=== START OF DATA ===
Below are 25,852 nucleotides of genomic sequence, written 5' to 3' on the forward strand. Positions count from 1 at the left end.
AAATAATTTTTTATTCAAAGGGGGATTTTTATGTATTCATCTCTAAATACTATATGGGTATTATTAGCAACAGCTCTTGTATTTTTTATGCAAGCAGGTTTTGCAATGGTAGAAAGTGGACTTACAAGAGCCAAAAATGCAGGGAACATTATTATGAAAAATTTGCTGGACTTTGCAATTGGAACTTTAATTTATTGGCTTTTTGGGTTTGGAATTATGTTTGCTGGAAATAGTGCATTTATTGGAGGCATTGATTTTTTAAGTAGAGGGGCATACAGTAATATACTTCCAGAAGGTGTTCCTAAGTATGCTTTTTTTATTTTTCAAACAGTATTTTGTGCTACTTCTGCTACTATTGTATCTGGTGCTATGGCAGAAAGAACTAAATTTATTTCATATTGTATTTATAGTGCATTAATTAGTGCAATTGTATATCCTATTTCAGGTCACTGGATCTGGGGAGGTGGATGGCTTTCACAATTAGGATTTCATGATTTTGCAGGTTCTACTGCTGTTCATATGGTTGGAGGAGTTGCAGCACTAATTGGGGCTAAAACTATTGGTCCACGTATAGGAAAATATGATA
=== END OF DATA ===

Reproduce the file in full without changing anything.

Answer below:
Below are 25,852 nucleotides of genomic sequence, written 5' to 3' on the forward strand. Positions count from 1 at the left end.
AAATAATTTTTTATTCAAAGGGGGATTTTTATGTATTCATCTCTAAATACTATATGGGTATTATTAGCAACAGCTCTTGTATTTTTTATGCAAGCAGGTTTTGCAATGGTAGAAAGTGGACTTACAAGAGCCAAAAATGCAGGGAACATTATTATGAAAAATTTGCTGGACTTTGCAATTGGAACTTTAATTTATTGGCTTTTTGGGTTTGGAATTATGTTTGCTGGAAATAGTGCATTTATTGGAGGCATTGATTTTTTAAGTAGAGGGGCATACAGTAATATACTTCCAGAAGGTGTTCCTAAGTATGCTTTTTTTATTTTTCAAACAGTATTTTGTGCTACTTCTGCTACTATTGTATCTGGTGCTATGGCAGAAAGAACTAAATTTATTTCATATTGTATTTATAGTGCATTAATTAGTGCAATTGTATATCCTATTTCAGGTCACTGGATCTGGGGAGGTGGATGGCTTTCACAATTAGGATTTCATGATTTTGCAGGTTCTACTGCTGTTCATATGGTTGGAGGAGTTGCAGCACTAATTGGGGCTAAAACTATTGGTCCACGTATAGGAAAATATGATA